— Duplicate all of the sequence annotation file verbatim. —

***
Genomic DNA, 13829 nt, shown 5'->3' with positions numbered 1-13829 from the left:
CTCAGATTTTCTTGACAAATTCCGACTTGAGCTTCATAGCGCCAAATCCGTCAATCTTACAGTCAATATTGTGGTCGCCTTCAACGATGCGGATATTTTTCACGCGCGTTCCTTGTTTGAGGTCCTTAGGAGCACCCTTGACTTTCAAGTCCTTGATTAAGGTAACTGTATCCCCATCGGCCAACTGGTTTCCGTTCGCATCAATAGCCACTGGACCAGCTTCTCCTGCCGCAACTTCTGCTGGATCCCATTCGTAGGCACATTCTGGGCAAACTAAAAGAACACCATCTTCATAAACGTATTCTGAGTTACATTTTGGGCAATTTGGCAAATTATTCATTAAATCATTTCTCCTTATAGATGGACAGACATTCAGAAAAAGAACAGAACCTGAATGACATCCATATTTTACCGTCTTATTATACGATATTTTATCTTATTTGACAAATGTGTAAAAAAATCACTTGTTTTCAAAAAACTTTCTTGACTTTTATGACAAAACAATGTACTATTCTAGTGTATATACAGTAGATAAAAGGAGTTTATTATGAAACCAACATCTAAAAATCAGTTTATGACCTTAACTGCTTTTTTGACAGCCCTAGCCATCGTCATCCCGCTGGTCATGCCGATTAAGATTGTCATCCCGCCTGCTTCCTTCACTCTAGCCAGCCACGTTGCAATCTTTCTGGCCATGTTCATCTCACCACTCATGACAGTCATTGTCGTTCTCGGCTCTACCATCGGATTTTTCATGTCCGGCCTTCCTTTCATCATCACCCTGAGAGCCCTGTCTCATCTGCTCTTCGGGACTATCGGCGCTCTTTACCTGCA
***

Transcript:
Genomic DNA, 13829 nt, shown 5'->3' with positions numbered 1-13829 from the left:
CTCAGATTTTCTTGACAAATTCCGACTTGAGCTTCATAGCGCCAAATCCGTCAATCTTACAGTCAATATTGTGGTCGCCTTCAACGATGCGGATATTTTTCACGCGCGTTCCTTGTTTGAGGTCCTTAGGAGCACCCTTGACTTTCAAGTCCTTGATTAAGGTAACTGTATCCCCATCGGCCAACTGGTTTCCGTTCGCATCAATAGCCACTGGACCAGCTTCTCCTGCCGCAACTTCTGCTGGATCCCATTCGTAGGCACATTCTGGGCAAACTAAAAGAACACCATCTTCATAAACGTATTCTGAGTTACATTTTGGGCAATTTGGCAAATTATTCATTAAATCATTTCTCCTTATAGATGGACAGACATTCAGAAAAAGAACAGAACCTGAATGACATCCATATTTTACCGTCTTATTATACGATATTTTATCTTATTTGACAAATGTGTAAAAAAATCACTTGTTTTCAAAAAACTTTCTTGACTTTTATGACAAAACAATGTACTATTCTAGTGTATATACAGTAGATAAAAGGAGTTTATTATGAAACCAACATCTAAAAATCAGTTTATGACCTTAACTGCTTTTTTGACAGCCCTAGCCATCGTCATCCCGCTGGTCATGCCGATTAAGATTGTCATCCCGCCTGCTTCCTTCACTCTAGCCAGCCACGTTGCAATCTTTCTGGCCATGTTCATCTCACCACTCATGACAGTCATTGTCGTTCTCGGCTCTACCATCGGATTTTTCATGTCCGGCCTTCCTTTCATCATCACCCTGAGAGCCCTGTCTCATCTGCTCTTCGGGACTATCGGCGCTCTTTACCTGCA